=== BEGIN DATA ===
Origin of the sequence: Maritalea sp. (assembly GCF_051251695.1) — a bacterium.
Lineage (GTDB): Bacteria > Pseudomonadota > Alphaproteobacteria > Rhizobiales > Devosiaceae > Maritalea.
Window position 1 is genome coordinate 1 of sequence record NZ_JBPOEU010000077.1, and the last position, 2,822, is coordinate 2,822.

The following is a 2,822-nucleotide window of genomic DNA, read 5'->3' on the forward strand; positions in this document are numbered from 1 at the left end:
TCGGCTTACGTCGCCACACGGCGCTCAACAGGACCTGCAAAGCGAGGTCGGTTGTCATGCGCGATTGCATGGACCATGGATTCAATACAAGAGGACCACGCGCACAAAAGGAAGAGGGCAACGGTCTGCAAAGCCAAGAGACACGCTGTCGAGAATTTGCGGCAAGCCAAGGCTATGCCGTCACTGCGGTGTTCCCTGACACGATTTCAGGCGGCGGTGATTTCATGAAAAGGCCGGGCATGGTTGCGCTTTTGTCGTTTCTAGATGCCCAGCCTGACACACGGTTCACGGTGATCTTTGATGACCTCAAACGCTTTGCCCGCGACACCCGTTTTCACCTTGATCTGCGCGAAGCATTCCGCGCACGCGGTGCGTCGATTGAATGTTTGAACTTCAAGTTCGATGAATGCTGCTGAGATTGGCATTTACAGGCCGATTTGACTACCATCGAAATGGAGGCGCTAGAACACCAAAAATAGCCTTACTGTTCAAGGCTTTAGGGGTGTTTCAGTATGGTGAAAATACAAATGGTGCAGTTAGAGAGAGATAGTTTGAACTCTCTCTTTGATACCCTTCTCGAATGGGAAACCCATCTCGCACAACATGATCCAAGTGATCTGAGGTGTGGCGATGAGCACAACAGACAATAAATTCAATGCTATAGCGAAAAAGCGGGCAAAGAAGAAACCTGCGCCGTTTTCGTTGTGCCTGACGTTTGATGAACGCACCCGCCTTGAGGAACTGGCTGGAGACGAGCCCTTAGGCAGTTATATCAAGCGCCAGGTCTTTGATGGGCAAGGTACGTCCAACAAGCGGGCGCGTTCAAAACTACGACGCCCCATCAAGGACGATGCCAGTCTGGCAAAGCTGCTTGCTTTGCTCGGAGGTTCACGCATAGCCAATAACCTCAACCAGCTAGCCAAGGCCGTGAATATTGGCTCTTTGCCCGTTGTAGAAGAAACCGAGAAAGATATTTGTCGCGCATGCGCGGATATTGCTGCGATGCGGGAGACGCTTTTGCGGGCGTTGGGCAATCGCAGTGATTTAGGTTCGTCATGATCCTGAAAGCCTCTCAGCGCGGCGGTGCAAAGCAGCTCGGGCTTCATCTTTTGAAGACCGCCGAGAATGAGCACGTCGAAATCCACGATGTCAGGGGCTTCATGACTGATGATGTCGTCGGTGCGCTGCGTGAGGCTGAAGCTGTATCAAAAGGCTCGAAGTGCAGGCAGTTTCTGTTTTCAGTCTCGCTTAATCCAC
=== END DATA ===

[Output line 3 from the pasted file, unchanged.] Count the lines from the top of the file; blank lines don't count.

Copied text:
Window position 1 is genome coordinate 1 of sequence record NZ_JBPOEU010000077.1, and the last position, 2,822, is coordinate 2,822.